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Police Face Higher Risk Of Sudden Cardiac Death During

Police Face Higher Risk Of Sudden Cardiac Death During Stressful Duties

Provided by Todd Datz, Harvard School of Public Health Police officers in the United States face roughly 30 to 70 times higher risk of sudden cardiac death (SCD) when they're involved in stressful situations - suspect restraints, altercations,...

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Latest Medical emergencies Reference Libraries

Coronary Angiography
2013-07-29 11:05:01

A coronary angiography, also known as a coronary catheterization, is a procedure that gives both visual and tactical access to coronary circulation and blood filled chambers of the heart for both diagnostic and interventional purposes. It is one of many diagnostic tests used in cardiology. More specifically, coronary catheterization recognizes occlusion, stenosis, thrombosis or aneurismal enlargement of the walls of the coronary arteries; heart chamber size; heart muscle contraction...

Cardiopulmonary Resuscitation
2013-04-30 13:21:44

Cardiopulmonary resuscitation, commonly known as CPR, is an emergency procedure performed in an effort to preserve brain function and manually pump blood through to the body’s vital organs, until further measures are taken to restore spontaneous circulation. CPR is indicated in cardiac arrest patients, but may also be performed on patients with an unresponsive presentation or those experiencing agonal breaths or severe and prolonged arrhythmias such as bradycardia or tachycardia. The first...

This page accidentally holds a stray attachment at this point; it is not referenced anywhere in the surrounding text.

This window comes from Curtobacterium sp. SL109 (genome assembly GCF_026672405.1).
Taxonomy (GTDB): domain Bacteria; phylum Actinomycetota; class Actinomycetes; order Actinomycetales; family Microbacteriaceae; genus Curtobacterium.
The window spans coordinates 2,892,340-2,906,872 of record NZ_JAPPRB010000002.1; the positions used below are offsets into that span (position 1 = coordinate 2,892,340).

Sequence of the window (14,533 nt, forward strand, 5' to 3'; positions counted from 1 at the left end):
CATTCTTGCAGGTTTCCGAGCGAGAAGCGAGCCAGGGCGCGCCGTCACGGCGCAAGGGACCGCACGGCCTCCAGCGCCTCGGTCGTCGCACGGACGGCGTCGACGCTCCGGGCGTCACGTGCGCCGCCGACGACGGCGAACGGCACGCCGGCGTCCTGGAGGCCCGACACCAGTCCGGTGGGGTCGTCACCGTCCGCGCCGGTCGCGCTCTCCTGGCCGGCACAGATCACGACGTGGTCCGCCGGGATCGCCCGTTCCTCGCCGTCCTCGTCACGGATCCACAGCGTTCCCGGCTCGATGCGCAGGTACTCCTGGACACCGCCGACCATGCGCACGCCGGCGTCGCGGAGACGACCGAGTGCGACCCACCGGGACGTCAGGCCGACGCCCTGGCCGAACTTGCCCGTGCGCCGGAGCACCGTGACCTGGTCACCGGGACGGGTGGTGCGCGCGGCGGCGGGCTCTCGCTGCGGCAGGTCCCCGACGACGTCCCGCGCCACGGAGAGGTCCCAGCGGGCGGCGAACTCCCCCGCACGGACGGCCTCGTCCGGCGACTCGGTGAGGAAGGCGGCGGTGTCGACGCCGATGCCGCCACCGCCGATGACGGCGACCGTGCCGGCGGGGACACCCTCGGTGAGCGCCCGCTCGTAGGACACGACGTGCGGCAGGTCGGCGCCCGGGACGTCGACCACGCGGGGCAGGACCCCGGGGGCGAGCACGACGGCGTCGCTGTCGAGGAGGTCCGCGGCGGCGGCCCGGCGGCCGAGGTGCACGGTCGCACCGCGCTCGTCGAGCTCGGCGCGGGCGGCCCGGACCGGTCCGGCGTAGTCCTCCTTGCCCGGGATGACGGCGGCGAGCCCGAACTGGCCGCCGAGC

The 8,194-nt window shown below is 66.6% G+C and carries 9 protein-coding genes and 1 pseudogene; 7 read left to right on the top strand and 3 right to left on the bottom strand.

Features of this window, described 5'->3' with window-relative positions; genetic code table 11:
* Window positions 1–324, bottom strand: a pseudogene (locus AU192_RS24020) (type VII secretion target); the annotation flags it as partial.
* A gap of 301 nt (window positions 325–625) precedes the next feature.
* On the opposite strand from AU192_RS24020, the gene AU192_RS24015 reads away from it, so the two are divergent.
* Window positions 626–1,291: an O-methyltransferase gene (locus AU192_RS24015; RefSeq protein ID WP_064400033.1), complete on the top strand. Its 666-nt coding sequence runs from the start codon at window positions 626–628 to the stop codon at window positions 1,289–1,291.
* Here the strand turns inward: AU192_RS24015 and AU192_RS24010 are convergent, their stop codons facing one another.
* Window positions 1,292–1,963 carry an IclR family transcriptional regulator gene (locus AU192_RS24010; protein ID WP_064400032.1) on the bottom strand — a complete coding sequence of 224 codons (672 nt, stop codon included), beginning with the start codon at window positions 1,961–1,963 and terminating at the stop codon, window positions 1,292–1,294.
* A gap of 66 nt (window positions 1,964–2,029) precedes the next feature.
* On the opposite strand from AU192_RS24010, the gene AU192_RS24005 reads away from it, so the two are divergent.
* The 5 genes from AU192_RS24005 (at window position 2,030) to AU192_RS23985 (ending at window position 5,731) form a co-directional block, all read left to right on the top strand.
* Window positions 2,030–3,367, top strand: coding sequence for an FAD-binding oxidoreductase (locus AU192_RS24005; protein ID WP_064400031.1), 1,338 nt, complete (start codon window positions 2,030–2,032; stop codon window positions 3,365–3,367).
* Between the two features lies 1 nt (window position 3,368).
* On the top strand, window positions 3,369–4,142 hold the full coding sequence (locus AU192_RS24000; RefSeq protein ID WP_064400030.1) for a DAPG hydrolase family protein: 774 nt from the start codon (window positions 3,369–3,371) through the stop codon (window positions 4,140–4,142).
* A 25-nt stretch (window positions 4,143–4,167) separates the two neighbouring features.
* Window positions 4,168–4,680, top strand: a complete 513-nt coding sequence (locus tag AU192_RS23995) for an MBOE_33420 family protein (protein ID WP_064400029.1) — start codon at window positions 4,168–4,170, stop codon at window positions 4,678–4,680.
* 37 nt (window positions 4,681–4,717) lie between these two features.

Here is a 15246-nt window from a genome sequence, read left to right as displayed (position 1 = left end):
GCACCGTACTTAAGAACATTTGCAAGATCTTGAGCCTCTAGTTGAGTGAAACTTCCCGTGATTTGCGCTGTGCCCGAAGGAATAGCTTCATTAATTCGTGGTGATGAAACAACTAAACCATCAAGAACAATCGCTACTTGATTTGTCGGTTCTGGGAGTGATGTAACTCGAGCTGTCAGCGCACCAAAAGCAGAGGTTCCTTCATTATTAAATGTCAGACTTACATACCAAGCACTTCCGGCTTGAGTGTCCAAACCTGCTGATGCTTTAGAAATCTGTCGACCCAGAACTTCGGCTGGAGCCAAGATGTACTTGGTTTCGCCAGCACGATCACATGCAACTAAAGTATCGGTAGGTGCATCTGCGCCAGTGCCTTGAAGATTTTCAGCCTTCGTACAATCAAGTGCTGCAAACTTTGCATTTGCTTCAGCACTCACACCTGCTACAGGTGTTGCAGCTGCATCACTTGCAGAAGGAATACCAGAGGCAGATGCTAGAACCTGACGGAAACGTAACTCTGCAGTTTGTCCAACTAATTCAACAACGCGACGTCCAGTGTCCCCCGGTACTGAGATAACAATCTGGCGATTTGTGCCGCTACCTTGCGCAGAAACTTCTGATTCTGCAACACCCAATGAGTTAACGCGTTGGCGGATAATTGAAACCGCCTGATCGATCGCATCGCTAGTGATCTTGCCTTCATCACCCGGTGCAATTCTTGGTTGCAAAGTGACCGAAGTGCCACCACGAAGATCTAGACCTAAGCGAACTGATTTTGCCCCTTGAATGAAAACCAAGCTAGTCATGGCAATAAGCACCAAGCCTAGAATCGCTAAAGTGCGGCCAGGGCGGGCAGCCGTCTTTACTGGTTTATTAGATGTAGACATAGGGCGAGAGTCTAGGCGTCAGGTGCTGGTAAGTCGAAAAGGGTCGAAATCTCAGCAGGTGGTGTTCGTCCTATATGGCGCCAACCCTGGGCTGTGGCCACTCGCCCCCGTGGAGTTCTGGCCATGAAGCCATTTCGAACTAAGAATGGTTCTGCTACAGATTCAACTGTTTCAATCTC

Precordial Thump
2012-12-31 12:53:08

The precordial thump is an application of mechanical energy through a calculated strike to the torso when in a specific fatal heart rhythm. This procedure is used in very specific circumstances by highly trained health professionals with ACLS certifications. The Procedure While in the presence of a patient that is suffering a potentially fatal heart rhythm, a medical provider can strike a calculated point on the sternum to disrupt that rhythm. The energy transferred by the provider is...

Temperature Examination
2012-11-26 23:06:36

Taking a patient's temperature is an initial part of a full clinical examination. The moment the medical provider comes within inches of the patient’s skin, they can tell if there is a change in the patient’s temperature. Heat radiates from a febrile patient, skin becomes clammy when cardiac output is reduced, and cold skin can be an ominous sign when combined with other negative findings. Temperature is an important indicator for patient status. How the Temperature is Attained...

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Word of the Day
pudic
  • Easily ashamed, having a strong sense of shame; modest; chaste.
  • Of or pertaining to the external organs of generation.
The word 'pudic' comes from French pudique, from Latin pudīcus, from pudet ("it shames"). (Wiktionary)
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